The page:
Fed Gave Secret Bailout to Foreign Banks
Without public disclosure, the Federal Reserve doled out money totaling at least $30 million to three foreign banks at interest rates as low as 0.01 percent during the 2008 financial crisis, Bloomberg reported. The banks Goldman Sachs, Credit Suisse and the Royal Bank of Scotland were recipients recipients of these loans, approved by Ben Bernanke. The information was released following the filing of a Freedom of Information Act request, raising questions by open government and transparency advocates.
Republican Judge Strikes Down Ban on Corporate Contributions Directly to Candidates
The Reagan-appointed Federal District Court Judge James Cacheris ruled late Thursday that corporations have a right to contribute money directly to political candidates. This ruling escalates the path started by the Citizens United decision, which allowed corporations to contribute to political causes independent of a candidate's campaign. This ruling now allows corporations to contribute to individual candidates. This could mean the end of "any meaningful restrictions on campaign finance," reported ThinkProgress.
Yemen Air Force Bombs Tribal Fighters as Protests in Egypt Resume
Tribal leaders in Yemen warn of a civil war in President Ali Abdullah Saleh doesn't step down, as government war planes are reported bombing fighters linked to a prominent tribal leader, reported Democracy Now!.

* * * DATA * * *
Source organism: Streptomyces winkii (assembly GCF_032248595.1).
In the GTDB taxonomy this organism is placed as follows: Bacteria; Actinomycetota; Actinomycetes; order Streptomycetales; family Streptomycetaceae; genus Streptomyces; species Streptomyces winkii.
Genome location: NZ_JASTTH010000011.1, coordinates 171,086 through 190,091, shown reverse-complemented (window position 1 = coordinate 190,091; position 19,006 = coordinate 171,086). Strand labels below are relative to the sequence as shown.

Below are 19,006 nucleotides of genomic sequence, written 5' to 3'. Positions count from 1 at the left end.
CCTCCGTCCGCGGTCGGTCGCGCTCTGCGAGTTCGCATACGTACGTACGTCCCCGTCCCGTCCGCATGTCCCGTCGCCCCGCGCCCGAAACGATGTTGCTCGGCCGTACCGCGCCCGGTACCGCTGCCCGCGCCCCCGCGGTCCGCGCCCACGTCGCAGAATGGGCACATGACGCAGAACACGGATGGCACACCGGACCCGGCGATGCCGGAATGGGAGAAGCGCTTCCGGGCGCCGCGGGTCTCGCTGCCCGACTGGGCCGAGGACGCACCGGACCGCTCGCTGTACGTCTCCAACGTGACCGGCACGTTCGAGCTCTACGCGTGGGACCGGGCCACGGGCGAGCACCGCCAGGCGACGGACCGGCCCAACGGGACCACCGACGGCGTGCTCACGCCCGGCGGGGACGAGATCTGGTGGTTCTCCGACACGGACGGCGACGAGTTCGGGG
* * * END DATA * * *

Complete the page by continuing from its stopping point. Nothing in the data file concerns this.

An escalation in fighting between forces loyal to the president and protesters and some tribal leaders pushing for him to step down, has left 109 people dead in the past week.
Meanwhile, pro-democracy protesters have gathered
in Egypt's Tahrir Square again for what has been called the second Friday of Rage to call for an end to military trials, the lifting of the 30-year-old emergency law, the formation of a civilian government and the sentencing of former members of Mubarak's government.
eBay and PayPal Sue Google Over Trade Secrets
Google Inc. and two of its executives are being sued by the Internet giants eBay and PayPal for stealing trade secrets about mobile payment systems. The two executives in question were previously employed PayPal before helping to launch Google's own mobile payment system, reported Reuters
. The dispute is part of a growing battle between Silicon Valley companies to get a stake in the mobile payments market.